order for a computer**** will make****
a conclusion from two conditional propositions, it (i.e. the computer) shall do
the following: to find in its own memory two such
conditional propositions in which the consequence of the first conditional
proposition and the basis of the second conditional proposition have the same meanings or consist of the same words in
the same sequence. Then the computer should instead grounds of the second
conditional proposition put the basis of the first conditional proposition. And
thereby, the computer converts the second conditional proposition into the
third conditional proposition (i.e. thereby the computer
will obtain from two conditional propositions the third conditional proposition,
this third conditional proposition may be new information or not new
information). They have the same meanings: a) the word and interpretation of
this the word b) synonyms and so on.**

If in the memory of the computer
the first and second conditional propositions (stated above) are stored and if other conditional propositions are stored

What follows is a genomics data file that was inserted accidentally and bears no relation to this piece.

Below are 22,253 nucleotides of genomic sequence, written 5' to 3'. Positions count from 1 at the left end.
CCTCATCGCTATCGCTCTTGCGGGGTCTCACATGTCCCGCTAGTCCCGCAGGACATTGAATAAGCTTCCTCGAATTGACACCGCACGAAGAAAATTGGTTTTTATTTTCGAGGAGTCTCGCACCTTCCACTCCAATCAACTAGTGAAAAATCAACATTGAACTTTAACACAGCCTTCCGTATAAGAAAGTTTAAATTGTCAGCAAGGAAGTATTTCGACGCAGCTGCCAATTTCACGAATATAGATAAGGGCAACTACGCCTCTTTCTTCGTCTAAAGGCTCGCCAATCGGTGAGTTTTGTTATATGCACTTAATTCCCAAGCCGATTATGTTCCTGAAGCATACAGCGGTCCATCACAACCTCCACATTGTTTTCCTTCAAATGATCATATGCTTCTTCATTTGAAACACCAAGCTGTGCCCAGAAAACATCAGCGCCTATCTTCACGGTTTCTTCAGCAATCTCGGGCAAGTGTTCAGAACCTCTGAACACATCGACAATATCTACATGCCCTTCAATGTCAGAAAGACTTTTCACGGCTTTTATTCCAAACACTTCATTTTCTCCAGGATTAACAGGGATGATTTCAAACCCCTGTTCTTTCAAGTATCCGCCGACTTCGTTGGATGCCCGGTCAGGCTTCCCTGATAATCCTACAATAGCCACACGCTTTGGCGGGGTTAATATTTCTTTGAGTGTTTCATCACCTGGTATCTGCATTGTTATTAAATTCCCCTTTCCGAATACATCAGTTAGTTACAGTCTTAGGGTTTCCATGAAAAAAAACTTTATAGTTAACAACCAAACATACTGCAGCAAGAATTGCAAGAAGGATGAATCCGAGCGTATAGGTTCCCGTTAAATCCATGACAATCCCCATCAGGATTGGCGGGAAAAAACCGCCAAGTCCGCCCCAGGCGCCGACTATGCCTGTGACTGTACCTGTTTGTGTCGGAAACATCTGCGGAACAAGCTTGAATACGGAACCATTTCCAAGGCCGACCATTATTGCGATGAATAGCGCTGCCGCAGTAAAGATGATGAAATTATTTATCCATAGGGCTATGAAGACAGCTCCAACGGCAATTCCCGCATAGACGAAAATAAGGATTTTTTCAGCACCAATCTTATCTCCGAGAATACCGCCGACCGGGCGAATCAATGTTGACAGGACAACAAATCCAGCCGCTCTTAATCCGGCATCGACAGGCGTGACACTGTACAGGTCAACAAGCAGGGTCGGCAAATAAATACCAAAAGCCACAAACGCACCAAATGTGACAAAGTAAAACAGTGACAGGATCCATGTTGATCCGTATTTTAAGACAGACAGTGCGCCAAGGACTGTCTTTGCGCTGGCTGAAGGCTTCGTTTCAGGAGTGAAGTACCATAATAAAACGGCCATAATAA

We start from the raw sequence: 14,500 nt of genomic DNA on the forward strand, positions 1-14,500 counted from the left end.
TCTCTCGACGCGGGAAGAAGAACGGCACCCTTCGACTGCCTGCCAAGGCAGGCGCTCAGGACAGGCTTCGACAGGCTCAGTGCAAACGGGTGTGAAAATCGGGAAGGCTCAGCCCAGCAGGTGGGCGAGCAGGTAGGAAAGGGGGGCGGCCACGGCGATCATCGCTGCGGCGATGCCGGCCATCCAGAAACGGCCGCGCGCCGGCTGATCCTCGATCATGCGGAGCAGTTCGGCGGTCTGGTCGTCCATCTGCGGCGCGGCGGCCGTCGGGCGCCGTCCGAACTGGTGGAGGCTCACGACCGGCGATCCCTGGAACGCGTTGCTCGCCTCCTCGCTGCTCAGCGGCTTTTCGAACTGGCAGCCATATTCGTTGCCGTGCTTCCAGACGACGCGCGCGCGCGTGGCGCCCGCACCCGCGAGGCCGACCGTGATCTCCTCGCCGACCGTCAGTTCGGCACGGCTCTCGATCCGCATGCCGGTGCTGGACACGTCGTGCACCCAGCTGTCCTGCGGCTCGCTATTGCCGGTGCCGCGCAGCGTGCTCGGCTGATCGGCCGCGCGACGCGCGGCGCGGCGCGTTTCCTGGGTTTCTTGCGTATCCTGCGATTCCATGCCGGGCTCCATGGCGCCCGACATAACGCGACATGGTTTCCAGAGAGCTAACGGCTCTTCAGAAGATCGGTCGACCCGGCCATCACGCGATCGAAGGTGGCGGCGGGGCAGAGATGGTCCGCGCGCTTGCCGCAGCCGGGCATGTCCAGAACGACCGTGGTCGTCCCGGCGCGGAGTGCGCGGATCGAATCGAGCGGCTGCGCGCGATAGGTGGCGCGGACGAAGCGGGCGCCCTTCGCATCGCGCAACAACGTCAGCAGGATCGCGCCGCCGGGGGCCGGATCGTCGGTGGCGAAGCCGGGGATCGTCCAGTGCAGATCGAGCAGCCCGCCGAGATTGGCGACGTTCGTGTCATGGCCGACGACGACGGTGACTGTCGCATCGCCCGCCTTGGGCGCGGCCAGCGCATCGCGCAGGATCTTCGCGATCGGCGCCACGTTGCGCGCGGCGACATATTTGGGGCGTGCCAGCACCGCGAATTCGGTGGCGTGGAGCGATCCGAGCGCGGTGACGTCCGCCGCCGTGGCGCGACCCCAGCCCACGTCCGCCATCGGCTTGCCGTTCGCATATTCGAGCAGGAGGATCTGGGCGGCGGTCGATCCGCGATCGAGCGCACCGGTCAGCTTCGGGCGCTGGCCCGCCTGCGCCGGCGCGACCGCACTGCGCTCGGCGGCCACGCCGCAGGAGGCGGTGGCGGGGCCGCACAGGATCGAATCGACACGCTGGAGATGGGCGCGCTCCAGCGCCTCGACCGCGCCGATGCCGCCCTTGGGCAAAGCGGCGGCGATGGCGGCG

in the memory of this computer, then the
computer can without human assistance find from among conditional propositions
(which are stored in the memory of this computer) two such conditional
propositions where the consequence of the first conditional proposition and the
basis of the second conditional proposition consist of the same words in the
same sequence (it is known that the computer is able to find the same words
standing in the same sequence and located in different parts of its memory).
Then the computer can, without the help of a person, instead of
basis the second conditional proposition, put the basis of the first
conditional proposition. And thereby the computer
converts the second conditional proposition into the third conditional
proposition (which is stated above). Based on this and on the analysis of
references, one can draw the conclusion that the computer can by applying the
first rule draw conclusions by itself from conditional propositions that are